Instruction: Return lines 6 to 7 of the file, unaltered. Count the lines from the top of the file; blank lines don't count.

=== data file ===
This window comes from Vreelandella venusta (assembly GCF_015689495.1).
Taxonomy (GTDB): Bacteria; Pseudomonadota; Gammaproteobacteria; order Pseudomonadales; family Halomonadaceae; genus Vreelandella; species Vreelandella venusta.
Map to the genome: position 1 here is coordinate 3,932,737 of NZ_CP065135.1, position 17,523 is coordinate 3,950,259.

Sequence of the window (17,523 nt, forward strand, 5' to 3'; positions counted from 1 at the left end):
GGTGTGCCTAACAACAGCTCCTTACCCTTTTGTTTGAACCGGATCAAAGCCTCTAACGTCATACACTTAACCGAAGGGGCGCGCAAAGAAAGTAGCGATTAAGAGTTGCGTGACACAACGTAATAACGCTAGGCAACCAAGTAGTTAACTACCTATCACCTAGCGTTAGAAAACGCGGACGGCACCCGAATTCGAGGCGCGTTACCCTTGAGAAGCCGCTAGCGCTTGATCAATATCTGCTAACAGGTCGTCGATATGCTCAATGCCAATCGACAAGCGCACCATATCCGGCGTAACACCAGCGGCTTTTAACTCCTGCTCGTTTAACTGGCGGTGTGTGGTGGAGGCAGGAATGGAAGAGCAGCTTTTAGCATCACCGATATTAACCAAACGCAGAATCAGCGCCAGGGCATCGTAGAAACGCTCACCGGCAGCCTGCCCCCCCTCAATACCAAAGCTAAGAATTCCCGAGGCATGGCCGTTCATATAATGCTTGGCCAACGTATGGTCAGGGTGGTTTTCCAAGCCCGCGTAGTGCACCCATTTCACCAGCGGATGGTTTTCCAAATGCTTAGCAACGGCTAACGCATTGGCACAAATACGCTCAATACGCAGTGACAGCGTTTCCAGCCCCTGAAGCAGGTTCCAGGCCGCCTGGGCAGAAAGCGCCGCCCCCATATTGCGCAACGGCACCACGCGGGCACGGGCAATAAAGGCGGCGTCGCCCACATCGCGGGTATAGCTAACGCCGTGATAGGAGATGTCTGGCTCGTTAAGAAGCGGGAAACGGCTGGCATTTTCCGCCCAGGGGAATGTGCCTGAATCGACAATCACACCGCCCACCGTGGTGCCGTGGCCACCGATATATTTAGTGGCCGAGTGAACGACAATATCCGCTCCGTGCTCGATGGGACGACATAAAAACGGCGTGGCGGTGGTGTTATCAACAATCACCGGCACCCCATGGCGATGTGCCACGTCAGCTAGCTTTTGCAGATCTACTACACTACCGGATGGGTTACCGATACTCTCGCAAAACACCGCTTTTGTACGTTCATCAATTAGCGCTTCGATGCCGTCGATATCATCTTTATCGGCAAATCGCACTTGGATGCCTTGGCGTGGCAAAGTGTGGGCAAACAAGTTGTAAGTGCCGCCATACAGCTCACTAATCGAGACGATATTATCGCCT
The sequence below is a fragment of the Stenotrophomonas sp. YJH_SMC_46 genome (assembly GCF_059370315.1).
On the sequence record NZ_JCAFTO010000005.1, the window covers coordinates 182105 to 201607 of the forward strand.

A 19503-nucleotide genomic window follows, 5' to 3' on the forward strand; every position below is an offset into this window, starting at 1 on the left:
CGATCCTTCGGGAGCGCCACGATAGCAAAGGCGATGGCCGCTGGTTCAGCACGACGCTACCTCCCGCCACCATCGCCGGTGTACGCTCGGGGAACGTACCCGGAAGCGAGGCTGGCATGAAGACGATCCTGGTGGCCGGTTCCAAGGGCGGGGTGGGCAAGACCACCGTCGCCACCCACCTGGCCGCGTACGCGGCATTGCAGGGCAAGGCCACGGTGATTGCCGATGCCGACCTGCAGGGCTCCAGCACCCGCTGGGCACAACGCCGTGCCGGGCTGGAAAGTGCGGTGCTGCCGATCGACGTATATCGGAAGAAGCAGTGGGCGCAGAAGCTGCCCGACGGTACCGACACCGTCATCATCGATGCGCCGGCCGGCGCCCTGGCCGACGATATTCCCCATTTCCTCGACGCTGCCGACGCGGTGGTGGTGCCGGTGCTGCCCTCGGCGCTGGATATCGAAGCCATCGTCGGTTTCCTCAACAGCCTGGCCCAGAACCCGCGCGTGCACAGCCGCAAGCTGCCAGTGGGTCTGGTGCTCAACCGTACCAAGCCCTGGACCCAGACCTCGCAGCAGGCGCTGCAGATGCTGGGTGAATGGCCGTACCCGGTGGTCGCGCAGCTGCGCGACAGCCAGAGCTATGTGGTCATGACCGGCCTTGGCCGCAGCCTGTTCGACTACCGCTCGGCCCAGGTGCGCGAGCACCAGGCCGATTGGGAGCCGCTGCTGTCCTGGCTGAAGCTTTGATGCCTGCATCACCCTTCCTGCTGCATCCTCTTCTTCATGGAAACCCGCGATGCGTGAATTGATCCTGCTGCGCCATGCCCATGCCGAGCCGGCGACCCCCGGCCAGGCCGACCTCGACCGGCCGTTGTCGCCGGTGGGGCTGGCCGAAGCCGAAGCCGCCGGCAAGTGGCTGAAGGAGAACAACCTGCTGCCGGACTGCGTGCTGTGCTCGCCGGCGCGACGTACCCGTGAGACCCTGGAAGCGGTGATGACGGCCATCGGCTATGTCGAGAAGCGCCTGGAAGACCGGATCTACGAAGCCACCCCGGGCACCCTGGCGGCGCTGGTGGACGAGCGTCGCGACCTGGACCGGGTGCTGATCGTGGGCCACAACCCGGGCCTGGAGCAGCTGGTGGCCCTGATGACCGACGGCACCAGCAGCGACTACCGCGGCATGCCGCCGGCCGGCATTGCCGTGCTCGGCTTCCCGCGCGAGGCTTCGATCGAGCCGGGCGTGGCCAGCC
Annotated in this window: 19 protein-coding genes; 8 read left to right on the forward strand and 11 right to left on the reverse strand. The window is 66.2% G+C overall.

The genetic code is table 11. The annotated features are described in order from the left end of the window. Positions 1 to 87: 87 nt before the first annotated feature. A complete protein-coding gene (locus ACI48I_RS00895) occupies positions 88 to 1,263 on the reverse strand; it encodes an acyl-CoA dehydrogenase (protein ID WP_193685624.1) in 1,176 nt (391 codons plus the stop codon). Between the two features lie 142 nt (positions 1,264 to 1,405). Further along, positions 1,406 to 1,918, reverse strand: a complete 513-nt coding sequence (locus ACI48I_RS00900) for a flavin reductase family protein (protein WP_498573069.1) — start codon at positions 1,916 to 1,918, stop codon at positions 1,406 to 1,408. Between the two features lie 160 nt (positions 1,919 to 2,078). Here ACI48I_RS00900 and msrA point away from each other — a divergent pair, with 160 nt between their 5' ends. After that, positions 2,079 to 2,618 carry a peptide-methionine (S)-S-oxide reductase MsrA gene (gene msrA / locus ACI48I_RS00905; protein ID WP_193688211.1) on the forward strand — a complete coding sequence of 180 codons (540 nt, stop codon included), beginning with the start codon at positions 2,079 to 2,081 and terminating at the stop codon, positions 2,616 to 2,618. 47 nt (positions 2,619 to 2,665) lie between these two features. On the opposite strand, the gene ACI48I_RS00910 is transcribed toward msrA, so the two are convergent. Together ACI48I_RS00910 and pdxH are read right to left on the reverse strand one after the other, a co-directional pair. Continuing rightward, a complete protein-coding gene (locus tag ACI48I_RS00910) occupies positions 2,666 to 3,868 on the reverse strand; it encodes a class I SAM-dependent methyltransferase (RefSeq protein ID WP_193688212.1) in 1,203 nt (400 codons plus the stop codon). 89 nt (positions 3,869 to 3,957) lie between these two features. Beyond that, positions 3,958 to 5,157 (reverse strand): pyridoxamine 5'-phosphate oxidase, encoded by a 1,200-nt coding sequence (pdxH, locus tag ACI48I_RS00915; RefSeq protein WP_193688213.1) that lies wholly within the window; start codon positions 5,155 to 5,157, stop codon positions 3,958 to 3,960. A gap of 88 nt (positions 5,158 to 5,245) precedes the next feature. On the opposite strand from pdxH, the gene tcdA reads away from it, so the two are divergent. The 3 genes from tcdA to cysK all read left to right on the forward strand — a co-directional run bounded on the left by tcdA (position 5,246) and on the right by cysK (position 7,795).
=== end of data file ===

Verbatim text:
The sequence below is a fragment of the Stenotrophomonas sp. YJH_SMC_46 genome (assembly GCF_059370315.1).
On the sequence record NZ_JCAFTO010000005.1, the window covers coordinates 182105 to 201607 of the forward strand.